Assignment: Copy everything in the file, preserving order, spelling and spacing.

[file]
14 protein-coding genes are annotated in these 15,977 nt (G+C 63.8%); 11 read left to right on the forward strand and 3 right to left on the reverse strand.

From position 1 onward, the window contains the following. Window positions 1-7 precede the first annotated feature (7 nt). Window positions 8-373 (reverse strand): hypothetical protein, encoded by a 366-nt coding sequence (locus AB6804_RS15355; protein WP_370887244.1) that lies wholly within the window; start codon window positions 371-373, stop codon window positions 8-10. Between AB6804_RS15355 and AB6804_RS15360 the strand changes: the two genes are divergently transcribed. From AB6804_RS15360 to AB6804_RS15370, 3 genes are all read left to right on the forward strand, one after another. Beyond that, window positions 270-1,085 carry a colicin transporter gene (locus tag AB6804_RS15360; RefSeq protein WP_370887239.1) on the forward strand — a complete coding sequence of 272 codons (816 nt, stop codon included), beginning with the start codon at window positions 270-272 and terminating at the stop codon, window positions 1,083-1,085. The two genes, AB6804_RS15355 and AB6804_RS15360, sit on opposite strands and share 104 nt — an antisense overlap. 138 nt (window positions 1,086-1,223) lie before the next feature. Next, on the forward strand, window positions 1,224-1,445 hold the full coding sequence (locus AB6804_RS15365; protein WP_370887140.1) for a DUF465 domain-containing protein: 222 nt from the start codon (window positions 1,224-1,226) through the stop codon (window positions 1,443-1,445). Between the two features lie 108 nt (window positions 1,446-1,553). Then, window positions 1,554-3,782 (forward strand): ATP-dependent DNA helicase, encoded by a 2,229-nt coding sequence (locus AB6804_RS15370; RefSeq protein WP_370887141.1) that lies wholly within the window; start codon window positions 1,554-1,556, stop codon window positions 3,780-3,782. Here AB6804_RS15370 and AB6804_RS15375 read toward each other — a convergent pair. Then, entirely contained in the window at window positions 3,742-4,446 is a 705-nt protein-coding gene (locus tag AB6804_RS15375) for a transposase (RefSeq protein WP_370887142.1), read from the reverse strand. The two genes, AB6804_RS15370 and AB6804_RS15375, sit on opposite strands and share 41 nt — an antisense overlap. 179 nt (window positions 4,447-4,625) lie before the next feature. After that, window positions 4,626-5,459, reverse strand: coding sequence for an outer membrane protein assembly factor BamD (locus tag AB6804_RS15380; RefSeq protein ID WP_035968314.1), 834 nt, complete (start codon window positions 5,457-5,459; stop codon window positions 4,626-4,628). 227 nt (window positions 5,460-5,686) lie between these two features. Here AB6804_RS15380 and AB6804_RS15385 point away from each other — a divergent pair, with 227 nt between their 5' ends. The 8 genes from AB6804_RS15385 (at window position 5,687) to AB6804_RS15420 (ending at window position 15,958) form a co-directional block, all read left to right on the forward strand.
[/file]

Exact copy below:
14 protein-coding genes are annotated in these 15,977 nt (G+C 63.8%); 11 read left to right on the forward strand and 3 right to left on the reverse strand.

From position 1 onward, the window contains the following. Window positions 1-7 precede the first annotated feature (7 nt). Window positions 8-373 (reverse strand): hypothetical protein, encoded by a 366-nt coding sequence (locus AB6804_RS15355; protein WP_370887244.1) that lies wholly within the window; start codon window positions 371-373, stop codon window positions 8-10. Between AB6804_RS15355 and AB6804_RS15360 the strand changes: the two genes are divergently transcribed. From AB6804_RS15360 to AB6804_RS15370, 3 genes are all read left to right on the forward strand, one after another. Beyond that, window positions 270-1,085 carry a colicin transporter gene (locus tag AB6804_RS15360; RefSeq protein WP_370887239.1) on the forward strand — a complete coding sequence of 272 codons (816 nt, stop codon included), beginning with the start codon at window positions 270-272 and terminating at the stop codon, window positions 1,083-1,085. The two genes, AB6804_RS15355 and AB6804_RS15360, sit on opposite strands and share 104 nt — an antisense overlap. 138 nt (window positions 1,086-1,223) lie before the next feature. Next, on the forward strand, window positions 1,224-1,445 hold the full coding sequence (locus AB6804_RS15365; protein WP_370887140.1) for a DUF465 domain-containing protein: 222 nt from the start codon (window positions 1,224-1,226) through the stop codon (window positions 1,443-1,445). Between the two features lie 108 nt (window positions 1,446-1,553). Then, window positions 1,554-3,782 (forward strand): ATP-dependent DNA helicase, encoded by a 2,229-nt coding sequence (locus AB6804_RS15370; RefSeq protein WP_370887141.1) that lies wholly within the window; start codon window positions 1,554-1,556, stop codon window positions 3,780-3,782. Here AB6804_RS15370 and AB6804_RS15375 read toward each other — a convergent pair. Then, entirely contained in the window at window positions 3,742-4,446 is a 705-nt protein-coding gene (locus tag AB6804_RS15375) for a transposase (RefSeq protein WP_370887142.1), read from the reverse strand. The two genes, AB6804_RS15370 and AB6804_RS15375, sit on opposite strands and share 41 nt — an antisense overlap. 179 nt (window positions 4,447-4,625) lie before the next feature. After that, window positions 4,626-5,459, reverse strand: coding sequence for an outer membrane protein assembly factor BamD (locus tag AB6804_RS15380; RefSeq protein ID WP_035968314.1), 834 nt, complete (start codon window positions 5,457-5,459; stop codon window positions 4,626-4,628). 227 nt (window positions 5,460-5,686) lie between these two features. Here AB6804_RS15380 and AB6804_RS15385 point away from each other — a divergent pair, with 227 nt between their 5' ends. The 8 genes from AB6804_RS15385 (at window position 5,687) to AB6804_RS15420 (ending at window position 15,958) form a co-directional block, all read left to right on the forward strand.